When I was Rector of the Shelswell Group of Parishes in North Oxfordshire, quite frequently on Sundays, I would officiate at three services during the day – and occasionally at four. Certainly on Easter Day, I would always celebrate the Eucharist three times during the morning, in three different Churches, at 08.00, 09.15 and 10.45.
One of the joys of being the Anglican Chaplain in Prague, is normally only having one service to take each Sunday. And because our Ceskobratrské Církve Evangelické host congregation meets for worship at 09.30 each Sunday, our Sung Eucharist cannot begin until 11.00.
However, having held the first ever English-language service of Lessons and Carols in Brno last December, since the New Year, I am now travelling there to officiate at 18.00 in the evening on the second Sunday of each month. My aim is to establish a satellite congregation in Brno, thus providing a second place of English-speaking Anglican worship in the Czech Republic.
On most Sundays, our Czech hosts in Prague, finish their service at about 10.30 which gives us a full thirty minutes to set up to begin our worship at 11.00. Being partly Presbyterian, they do not have Communion that often. But when they do have Communion, their service is nearly always fifteen minutes longer. And on Easter Day they do, of course, have Communion. Thus last Sunday, we had to wait outside until nearly 10.45, until we could gain access to the Church building.
This was my fourth Easter in Prague so I knew to expect many visitors in the congregation. And whilst a small number of the regular congregation are away from Prague at Easter, we lose far fewer than we do at Christmas or during July and August. However Easter Day 2012, not only saw a very good turnout of the regular congregation including several ‘lost sheep’ who we hadn’t seen for some time, but also a very large number of visitors. According to Honza, who went up to the balcony and counted, we were 90 adults and 22 children. The congregation was therefore bigger than any in the whole of 2011.
As on most Sundays, there were double figure nationalities present. We had a large number of American visitors and a smaller numbers of Brits. But we also had two visitors from Denmark, another from Malta and a young Ghanaian couple who told me they had travelled in from Hradec Kralové, 120 km outside Prague, in order to attend Easter Day worship.
We celebrated Christ’s triumph over sin and death in liturgy and song, making an extremely ‘joyful noise’ as our worship culminated in singing ‘Thine be the glory’ to the wonderful Handel tune ‘Maccabaeus’. As in previous years, this was the second time on Easter morning that the Church walls had resounded to the tune as our host congregation ended their worship with the self-same hymn sung in Czech.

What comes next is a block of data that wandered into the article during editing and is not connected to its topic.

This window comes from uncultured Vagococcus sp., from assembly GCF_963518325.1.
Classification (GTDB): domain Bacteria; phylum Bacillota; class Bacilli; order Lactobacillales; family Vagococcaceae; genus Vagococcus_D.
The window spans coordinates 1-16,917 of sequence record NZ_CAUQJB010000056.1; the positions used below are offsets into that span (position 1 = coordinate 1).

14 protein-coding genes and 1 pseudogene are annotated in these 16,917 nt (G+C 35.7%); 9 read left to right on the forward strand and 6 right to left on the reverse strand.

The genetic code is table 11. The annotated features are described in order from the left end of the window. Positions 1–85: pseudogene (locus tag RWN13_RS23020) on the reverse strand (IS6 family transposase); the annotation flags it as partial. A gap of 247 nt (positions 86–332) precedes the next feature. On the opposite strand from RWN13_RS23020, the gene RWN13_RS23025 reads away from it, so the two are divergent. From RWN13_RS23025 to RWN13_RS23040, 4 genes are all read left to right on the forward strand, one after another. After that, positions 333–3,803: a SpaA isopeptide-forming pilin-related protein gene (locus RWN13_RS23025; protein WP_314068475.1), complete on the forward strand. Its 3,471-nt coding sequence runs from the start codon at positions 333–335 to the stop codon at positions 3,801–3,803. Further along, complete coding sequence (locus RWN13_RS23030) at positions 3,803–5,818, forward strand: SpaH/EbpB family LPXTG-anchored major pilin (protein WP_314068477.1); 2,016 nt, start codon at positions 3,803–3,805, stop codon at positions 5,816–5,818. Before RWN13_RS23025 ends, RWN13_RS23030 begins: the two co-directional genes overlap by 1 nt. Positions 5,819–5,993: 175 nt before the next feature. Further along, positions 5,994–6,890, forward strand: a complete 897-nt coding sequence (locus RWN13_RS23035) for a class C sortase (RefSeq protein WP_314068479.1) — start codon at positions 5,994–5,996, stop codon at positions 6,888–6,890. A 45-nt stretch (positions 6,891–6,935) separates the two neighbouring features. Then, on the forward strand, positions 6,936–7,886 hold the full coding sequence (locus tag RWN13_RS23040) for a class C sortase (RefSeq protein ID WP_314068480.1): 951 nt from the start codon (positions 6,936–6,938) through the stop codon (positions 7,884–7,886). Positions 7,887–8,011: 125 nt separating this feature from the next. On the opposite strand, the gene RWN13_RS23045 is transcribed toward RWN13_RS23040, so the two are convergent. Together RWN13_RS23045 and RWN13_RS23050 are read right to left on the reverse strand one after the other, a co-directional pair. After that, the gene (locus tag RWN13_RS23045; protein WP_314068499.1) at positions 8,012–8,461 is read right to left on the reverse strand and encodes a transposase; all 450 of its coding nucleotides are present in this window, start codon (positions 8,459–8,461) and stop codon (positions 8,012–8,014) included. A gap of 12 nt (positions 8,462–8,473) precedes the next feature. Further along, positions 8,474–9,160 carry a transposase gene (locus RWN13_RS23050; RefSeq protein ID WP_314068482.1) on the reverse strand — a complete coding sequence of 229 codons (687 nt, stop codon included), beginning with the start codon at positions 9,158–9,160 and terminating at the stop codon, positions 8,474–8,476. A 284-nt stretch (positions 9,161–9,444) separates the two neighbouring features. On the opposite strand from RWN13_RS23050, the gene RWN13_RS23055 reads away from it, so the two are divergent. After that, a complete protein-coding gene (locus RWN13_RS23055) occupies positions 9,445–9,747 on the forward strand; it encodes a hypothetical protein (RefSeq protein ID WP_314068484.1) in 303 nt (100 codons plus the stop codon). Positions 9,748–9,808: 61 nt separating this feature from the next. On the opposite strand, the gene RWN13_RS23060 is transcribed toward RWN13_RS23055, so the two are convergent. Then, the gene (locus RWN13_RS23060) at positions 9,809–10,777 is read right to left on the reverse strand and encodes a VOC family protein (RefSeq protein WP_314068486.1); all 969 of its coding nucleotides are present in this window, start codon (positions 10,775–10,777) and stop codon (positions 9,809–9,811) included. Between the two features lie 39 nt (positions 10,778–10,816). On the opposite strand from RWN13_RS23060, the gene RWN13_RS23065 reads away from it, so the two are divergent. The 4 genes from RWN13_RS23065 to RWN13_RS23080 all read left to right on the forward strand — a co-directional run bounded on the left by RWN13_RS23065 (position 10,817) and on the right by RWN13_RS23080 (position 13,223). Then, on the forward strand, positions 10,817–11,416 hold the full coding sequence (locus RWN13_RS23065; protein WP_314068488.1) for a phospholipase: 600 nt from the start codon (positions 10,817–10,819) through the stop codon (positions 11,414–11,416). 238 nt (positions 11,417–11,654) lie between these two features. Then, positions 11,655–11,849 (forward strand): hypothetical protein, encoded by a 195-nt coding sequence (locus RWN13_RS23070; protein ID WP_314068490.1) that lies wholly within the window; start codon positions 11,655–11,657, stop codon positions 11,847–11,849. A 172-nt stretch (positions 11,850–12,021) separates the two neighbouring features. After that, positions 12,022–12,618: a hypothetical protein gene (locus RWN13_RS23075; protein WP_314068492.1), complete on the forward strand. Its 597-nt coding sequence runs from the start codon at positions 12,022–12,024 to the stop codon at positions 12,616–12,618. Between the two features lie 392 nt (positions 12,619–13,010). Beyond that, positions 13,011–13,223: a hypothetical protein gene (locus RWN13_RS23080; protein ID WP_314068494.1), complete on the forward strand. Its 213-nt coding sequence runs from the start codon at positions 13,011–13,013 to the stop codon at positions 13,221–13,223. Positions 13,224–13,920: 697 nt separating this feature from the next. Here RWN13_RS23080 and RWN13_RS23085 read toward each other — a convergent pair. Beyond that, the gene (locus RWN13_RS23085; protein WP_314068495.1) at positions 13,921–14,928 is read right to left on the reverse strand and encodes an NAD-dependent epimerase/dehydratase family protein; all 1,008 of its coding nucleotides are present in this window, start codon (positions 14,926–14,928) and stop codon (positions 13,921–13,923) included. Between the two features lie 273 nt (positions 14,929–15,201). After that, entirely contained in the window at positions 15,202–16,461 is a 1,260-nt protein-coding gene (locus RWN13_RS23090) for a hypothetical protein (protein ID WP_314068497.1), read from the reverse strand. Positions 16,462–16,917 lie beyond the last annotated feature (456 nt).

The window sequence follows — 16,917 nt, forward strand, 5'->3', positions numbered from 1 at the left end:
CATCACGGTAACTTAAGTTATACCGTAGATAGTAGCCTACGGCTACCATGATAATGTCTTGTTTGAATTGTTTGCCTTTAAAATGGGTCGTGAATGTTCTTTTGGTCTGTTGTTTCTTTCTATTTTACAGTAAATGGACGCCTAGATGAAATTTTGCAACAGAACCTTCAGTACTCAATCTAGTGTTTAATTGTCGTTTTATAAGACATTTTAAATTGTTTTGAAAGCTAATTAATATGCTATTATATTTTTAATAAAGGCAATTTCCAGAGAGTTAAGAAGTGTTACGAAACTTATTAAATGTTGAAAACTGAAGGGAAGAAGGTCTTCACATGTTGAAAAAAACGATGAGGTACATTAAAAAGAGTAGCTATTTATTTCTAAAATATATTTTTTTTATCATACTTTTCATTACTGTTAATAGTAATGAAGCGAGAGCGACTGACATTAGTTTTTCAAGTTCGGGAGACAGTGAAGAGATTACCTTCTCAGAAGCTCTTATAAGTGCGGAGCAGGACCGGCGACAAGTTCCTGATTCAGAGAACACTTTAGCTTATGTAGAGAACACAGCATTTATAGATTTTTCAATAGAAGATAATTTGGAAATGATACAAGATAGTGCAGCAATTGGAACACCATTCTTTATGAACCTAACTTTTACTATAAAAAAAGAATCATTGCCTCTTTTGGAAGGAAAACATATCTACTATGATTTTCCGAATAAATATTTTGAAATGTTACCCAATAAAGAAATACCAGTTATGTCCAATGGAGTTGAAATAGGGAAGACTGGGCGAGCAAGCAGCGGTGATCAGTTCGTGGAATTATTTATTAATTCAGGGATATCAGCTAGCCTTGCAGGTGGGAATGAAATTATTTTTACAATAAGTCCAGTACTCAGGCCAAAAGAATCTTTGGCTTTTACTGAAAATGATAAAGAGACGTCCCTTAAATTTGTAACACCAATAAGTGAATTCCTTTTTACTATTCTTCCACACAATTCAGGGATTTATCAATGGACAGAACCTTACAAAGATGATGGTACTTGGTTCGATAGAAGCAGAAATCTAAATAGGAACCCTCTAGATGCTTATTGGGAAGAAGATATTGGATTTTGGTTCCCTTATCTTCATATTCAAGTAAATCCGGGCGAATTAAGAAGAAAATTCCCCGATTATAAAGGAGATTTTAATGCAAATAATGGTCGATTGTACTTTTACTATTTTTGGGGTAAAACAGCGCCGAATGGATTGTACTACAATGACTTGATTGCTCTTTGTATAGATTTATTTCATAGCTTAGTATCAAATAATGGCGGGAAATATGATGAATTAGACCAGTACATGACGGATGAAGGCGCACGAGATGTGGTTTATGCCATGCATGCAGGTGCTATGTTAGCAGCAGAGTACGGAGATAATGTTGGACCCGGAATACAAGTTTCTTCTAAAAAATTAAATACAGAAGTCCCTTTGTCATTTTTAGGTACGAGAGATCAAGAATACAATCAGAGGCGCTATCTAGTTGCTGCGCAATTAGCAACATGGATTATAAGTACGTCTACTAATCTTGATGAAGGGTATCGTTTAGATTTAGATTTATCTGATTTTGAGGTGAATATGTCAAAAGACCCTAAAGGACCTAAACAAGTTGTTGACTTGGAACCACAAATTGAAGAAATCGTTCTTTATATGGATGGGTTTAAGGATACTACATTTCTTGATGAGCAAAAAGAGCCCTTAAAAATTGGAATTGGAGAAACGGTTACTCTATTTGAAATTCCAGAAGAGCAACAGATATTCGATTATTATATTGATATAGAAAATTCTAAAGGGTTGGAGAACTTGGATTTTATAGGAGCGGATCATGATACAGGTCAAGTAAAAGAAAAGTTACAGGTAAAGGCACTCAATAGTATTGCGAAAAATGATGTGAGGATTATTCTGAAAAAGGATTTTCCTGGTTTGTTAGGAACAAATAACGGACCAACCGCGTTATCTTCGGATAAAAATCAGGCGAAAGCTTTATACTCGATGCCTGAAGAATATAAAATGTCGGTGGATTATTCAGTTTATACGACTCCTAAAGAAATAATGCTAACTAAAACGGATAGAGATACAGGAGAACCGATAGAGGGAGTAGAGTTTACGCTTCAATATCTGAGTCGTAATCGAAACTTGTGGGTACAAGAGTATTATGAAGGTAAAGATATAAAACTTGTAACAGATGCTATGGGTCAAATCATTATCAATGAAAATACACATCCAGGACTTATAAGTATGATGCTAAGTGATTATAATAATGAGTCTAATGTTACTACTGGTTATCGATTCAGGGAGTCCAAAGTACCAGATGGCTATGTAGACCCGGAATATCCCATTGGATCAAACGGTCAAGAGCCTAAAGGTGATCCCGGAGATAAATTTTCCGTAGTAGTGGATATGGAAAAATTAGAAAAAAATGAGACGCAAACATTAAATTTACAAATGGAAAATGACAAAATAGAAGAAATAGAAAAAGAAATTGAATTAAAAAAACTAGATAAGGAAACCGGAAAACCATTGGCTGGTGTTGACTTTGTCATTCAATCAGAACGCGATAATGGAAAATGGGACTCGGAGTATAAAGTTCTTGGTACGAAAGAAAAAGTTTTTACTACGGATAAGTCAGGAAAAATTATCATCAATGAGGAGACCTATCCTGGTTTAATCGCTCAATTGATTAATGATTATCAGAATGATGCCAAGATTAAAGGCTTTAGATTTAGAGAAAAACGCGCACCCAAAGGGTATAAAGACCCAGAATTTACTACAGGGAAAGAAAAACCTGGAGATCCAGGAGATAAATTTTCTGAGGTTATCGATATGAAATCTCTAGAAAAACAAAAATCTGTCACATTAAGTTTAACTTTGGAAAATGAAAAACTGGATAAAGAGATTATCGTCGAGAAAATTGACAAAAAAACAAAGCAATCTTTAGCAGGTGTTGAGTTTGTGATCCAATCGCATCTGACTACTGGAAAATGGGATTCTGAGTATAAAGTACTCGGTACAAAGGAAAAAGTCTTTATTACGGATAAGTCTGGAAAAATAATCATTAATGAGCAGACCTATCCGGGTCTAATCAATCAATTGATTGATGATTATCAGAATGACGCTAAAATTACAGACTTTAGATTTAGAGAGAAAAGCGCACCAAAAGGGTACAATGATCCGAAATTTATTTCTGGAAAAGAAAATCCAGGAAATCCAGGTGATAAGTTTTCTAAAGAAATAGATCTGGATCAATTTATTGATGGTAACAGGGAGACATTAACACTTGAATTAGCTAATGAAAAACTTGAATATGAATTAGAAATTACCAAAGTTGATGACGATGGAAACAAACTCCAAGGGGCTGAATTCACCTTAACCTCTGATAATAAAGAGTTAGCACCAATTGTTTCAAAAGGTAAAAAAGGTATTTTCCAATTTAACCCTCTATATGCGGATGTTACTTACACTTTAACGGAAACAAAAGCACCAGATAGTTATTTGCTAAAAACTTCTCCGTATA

After the service, as I and Gordon the Church Treasurer, together with David, another member of the Church Council, exited the vestry and locked up the Church, we once more experienced the peculiarities of the weather of recent months when we were greeted by a snow shower. So none of the three of us could resist starting to sing, “I’m dreaming of a white Easter” as we made our way across the road for Coffee Hour.
Then for me, it was back to my Oxfordshire days as I set off for my second service of Easter Day. But instead of hopping in the car for a ten minute drive to the next village, it was a three-stop journey on the tram, followed by a two hours and forty minute journey on the 14.42 Prague-Brno train, followed by a short walk to the little Czechoslovak Hussite Church which we are currently using for worship in Brno.
There was a great contrast to our worship in Prague in the morning. But as twelve of us gathered to celebrate the Eucharist on Easter Sunday evening, the worship was just as meaningful. Only one person present was a visitor, a British lady who comes to Brno at least three times a year to visit a close relative. The rest were English-speakers currently resident in Brno who I trust and pray will help form a new worshipping community in the second city of the Czech Republic.
Whilst it is feasible to return to Prague on the last train of the evening, as on my previous visit, I decided to stay overnight and travel back the next day. It makes the trip less tiring and gives more opportunity to talk with people after the service. And in this amazing small world, through the publicity put out by the Brno Expat Centre about our monthly services, I’ve reconnected with a young lady called Lynsey who I first met fourteen years ago with her parents on a French camp-site. Lynsey and her partner Johnny have recently moved to Brno to work for Monster, an online recruitment agency who have established their main European base in Brno. So I had the privilege of being the first guest to sleep on their newly purchased sofa bed on Easter Sunday night.